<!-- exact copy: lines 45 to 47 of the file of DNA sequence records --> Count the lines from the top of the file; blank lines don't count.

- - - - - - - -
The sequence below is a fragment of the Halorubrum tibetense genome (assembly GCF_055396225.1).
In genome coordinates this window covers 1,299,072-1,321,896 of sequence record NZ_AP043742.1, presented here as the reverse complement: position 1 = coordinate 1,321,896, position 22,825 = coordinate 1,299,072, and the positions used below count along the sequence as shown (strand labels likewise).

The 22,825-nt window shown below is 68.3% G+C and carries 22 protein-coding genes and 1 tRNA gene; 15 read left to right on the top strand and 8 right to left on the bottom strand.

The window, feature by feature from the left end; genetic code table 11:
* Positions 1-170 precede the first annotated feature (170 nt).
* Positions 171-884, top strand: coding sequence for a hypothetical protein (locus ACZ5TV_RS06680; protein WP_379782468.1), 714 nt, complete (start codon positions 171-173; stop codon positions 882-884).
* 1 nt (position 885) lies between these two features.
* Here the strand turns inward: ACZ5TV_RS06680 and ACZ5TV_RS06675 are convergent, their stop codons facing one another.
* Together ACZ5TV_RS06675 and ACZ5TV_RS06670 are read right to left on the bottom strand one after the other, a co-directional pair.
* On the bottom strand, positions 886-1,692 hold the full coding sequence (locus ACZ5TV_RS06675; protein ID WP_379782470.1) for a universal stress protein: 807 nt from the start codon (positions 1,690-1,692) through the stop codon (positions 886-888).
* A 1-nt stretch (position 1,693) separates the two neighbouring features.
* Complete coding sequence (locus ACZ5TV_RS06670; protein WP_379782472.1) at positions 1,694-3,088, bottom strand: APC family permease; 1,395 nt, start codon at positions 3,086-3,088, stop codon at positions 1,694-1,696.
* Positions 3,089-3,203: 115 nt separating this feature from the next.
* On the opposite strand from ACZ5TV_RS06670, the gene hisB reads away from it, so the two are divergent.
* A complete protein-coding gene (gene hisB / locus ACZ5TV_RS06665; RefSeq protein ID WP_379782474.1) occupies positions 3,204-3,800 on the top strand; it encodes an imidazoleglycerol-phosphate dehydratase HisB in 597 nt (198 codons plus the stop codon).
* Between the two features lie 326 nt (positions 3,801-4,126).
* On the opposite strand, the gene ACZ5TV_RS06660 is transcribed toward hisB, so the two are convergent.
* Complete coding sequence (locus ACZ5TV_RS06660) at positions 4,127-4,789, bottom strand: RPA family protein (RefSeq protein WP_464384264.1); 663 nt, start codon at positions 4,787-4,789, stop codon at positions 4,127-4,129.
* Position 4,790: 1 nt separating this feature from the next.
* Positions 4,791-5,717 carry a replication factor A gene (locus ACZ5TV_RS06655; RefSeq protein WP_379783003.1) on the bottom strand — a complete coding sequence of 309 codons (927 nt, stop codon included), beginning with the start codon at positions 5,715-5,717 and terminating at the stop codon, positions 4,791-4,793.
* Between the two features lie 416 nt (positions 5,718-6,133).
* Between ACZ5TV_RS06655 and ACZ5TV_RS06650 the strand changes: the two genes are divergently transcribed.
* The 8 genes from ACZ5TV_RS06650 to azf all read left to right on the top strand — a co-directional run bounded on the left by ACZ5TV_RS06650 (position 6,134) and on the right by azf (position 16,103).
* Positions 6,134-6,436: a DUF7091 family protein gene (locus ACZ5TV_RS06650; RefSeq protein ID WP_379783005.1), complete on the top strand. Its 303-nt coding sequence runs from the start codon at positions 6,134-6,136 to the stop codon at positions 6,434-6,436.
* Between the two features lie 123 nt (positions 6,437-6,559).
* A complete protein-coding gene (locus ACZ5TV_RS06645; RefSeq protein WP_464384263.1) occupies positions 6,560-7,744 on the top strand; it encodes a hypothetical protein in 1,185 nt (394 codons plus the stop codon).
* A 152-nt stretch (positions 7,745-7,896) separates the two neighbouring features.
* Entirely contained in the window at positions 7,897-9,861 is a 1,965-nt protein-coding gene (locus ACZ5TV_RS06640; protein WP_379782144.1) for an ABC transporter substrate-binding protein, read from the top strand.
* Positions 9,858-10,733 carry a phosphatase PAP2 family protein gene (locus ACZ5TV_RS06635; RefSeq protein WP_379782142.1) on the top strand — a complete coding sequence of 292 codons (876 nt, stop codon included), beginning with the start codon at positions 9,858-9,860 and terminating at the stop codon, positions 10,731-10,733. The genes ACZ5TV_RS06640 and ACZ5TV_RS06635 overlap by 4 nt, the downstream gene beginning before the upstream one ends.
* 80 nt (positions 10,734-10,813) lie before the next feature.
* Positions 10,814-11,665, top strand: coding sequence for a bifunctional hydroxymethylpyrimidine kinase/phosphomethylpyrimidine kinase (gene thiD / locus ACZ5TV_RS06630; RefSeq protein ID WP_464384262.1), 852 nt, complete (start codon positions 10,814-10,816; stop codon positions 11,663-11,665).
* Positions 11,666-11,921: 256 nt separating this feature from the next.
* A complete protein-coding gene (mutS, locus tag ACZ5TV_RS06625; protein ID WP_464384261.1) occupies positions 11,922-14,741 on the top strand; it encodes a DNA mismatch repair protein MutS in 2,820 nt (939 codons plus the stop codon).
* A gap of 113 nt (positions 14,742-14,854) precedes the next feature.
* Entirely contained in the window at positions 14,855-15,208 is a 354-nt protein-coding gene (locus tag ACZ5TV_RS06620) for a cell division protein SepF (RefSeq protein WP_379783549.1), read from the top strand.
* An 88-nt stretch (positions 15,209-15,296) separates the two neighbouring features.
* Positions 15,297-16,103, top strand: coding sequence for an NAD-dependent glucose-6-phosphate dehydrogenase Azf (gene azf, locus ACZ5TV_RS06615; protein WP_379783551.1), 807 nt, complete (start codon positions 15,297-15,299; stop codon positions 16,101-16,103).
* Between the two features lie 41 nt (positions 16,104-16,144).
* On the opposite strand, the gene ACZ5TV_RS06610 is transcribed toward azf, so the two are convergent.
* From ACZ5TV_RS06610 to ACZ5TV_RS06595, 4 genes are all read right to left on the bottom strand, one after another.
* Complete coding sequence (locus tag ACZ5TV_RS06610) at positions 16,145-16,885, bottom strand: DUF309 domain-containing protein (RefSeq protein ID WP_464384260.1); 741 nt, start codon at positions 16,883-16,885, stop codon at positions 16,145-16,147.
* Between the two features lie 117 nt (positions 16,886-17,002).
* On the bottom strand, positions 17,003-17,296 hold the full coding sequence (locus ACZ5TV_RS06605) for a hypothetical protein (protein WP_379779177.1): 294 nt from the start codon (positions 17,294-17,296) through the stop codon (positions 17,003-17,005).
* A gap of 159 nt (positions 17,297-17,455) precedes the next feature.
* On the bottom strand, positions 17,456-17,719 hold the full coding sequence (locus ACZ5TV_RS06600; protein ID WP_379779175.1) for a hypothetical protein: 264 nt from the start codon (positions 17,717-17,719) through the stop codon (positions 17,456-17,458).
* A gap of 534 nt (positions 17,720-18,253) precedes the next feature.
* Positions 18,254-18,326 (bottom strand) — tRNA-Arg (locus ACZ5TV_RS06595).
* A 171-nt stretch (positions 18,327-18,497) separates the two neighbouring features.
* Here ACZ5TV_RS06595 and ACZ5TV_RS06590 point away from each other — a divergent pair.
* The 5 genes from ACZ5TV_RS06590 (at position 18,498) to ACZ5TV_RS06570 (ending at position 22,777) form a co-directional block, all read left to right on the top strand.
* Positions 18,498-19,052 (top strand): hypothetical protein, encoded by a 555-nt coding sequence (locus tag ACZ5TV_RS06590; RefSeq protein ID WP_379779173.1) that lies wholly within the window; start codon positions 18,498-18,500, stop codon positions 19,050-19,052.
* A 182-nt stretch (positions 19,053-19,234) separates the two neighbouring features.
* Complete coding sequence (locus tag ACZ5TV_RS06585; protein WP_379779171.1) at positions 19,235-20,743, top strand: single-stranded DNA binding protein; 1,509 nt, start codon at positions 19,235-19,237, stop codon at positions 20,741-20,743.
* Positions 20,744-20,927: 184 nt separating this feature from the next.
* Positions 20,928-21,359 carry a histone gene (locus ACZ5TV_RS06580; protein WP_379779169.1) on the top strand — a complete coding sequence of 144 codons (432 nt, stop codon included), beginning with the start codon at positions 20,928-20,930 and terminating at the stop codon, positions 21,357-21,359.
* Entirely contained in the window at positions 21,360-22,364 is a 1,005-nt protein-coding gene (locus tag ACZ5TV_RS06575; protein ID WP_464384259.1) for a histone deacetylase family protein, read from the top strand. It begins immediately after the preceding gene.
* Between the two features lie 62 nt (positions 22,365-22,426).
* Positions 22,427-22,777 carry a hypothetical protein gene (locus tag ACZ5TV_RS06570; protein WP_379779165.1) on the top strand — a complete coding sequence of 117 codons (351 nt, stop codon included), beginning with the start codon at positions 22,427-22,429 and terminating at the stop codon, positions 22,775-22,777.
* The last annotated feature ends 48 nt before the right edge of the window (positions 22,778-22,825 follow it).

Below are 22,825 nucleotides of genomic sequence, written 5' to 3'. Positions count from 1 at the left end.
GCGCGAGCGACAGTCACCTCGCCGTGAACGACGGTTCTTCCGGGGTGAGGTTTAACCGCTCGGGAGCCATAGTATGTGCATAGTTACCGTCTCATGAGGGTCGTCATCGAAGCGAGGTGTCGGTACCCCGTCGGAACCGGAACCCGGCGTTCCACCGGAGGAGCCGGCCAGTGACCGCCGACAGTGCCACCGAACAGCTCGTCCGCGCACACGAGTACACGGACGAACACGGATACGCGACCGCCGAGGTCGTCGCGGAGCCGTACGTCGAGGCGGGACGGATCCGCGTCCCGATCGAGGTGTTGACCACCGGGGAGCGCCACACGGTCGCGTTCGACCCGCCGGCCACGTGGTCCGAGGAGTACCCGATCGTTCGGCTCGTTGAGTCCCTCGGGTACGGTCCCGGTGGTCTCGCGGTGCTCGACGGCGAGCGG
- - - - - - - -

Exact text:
* On the bottom strand, positions 17,456-17,719 hold the full coding sequence (locus ACZ5TV_RS06600; protein ID WP_379779175.1) for a hypothetical protein: 264 nt from the start codon (positions 17,717-17,719) through the stop codon (positions 17,456-17,458).
* A gap of 534 nt (positions 17,720-18,253) precedes the next feature.
* Positions 18,254-18,326 (bottom strand) — tRNA-Arg (locus ACZ5TV_RS06595).